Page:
AWEJ for Translation & Literary Studies, Volume 6, Number3. August 2022 Pp. 17-29
This paper examines the decolonizing methods used by Leslie Marmon Silko in her novel Ceremony (1977) to heal the indigenous people from the patriarchal traditions of the white hegemony. This study aims to emphasize the vulnerable responses of the Pueblo people to the memories of the clan and to highlight Silko’s methods to sustain the history and lifestyle of the indigenous people. Therefore, Silko’s novel can be situated historically and culturally within memory-studies. To analyze the contrasting behaviors of characters, this paper projects the relationship between the collective patriarchal doctrines and that of the individual within the framework of memory studies. Theories of Jan and Aleida Assmann are used here to explore the chronicle struggle of the indigenous people and to maintain the memory and tradition of the clan. Memory studies can best describe this novel since Silko believes there is a systematic shift in dislocating the memories of the place. This cultural displacement, the Pueblo people are specifically facing, happens when the young people lose their memories of the tribe and forget their traditions. The memory-studies then establish an intersection not only between the collective and the individual but also between the white hegemony and the Indigenous culture. The paper concludes that memories of the clan can be regained through specific forms of ceremonies, narratives, or any institutional formation. Therefore, Silko’s novel has entertained the possibility of cultural and historical communication- within memory studies- that may succeed in stimulating the attention of the young generation.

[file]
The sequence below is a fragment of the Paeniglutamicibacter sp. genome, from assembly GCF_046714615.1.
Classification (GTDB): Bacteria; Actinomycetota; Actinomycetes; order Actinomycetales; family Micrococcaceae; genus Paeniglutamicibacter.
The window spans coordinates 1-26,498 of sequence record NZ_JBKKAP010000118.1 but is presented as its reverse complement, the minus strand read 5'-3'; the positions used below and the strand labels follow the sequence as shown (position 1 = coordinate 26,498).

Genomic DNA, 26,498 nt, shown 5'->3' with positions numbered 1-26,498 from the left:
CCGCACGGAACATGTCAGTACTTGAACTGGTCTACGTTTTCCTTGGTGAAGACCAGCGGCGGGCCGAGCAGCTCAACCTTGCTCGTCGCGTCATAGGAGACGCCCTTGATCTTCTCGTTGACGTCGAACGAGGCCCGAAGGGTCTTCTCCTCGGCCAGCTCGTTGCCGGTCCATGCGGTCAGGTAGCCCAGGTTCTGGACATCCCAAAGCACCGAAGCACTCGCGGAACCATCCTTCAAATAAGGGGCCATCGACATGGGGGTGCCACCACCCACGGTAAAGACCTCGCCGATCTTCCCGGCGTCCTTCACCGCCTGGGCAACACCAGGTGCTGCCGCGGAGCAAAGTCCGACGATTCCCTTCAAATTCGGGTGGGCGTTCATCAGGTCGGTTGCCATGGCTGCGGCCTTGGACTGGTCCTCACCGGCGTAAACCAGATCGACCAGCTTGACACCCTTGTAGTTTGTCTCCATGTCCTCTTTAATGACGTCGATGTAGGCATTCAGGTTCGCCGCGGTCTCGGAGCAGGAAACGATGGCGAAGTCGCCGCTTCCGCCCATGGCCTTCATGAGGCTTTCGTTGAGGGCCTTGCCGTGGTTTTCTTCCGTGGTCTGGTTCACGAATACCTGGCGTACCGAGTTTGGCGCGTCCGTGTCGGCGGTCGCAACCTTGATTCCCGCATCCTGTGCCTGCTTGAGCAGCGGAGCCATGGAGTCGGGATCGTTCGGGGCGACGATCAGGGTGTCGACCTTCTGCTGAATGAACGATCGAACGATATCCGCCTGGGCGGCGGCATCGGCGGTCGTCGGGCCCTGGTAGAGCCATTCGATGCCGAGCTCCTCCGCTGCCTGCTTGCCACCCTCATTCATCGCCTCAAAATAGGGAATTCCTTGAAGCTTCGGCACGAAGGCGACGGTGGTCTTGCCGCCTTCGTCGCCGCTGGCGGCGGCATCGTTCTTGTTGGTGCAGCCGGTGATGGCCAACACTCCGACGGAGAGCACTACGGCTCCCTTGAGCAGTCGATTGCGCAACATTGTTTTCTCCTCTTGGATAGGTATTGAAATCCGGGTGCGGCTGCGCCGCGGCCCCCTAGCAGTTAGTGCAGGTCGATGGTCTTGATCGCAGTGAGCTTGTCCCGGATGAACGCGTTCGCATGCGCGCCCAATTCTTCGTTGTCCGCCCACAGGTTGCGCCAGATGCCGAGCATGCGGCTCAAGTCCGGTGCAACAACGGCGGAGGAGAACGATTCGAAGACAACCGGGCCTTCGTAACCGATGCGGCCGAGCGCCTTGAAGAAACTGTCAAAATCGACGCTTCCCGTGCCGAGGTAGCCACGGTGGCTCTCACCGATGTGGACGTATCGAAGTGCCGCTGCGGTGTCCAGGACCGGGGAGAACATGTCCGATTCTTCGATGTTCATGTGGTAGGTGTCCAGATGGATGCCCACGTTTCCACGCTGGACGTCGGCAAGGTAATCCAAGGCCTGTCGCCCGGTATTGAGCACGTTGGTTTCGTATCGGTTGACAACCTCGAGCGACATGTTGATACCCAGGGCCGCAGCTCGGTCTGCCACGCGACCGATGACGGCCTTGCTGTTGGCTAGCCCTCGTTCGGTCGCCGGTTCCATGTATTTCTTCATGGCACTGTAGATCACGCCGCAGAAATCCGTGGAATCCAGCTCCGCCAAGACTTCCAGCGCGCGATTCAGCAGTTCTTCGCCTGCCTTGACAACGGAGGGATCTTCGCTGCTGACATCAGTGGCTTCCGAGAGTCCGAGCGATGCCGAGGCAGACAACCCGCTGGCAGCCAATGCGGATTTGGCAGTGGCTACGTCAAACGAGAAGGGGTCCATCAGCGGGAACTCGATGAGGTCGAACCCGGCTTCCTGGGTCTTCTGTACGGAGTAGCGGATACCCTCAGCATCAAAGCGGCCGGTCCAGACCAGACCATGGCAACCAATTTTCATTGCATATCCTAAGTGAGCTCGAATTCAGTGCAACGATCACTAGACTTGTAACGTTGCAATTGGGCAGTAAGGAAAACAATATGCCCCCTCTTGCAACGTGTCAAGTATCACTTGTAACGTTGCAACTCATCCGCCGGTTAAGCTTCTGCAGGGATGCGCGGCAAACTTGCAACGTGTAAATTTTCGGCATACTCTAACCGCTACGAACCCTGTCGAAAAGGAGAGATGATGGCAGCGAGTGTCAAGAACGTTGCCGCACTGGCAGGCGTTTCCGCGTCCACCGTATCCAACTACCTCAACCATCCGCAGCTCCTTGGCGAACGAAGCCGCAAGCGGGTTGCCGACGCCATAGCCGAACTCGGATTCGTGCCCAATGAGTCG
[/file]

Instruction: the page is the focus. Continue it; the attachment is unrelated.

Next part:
Hadla, H.S.H. (2022). The impact of landscape on the emotional shift in Tayo’s Character: A Study of memory and displacement in Leslie Marmon Silko’s Ceremony. Arab World English Journal for Translation & Literary Studies 6 (3) 17-29.
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Dr. Halah Salman Hassan Hadla is a lecturer of English literature at the University of Baghdad, College of Languages, English Department. She got her BA degree and MA from the University of Baghdad, College of Education, English Department. In 2020, she got her Ph.D. from the College of Liberal Arts, University of Texas at Austin, USA. Her areas of interest include modern American novel, war and trauma, gender and feminism, Environment and Ecology Studies, American and English Literature, and third world literature. ORCiD: https://orcid.org/0000-0002-9313-933X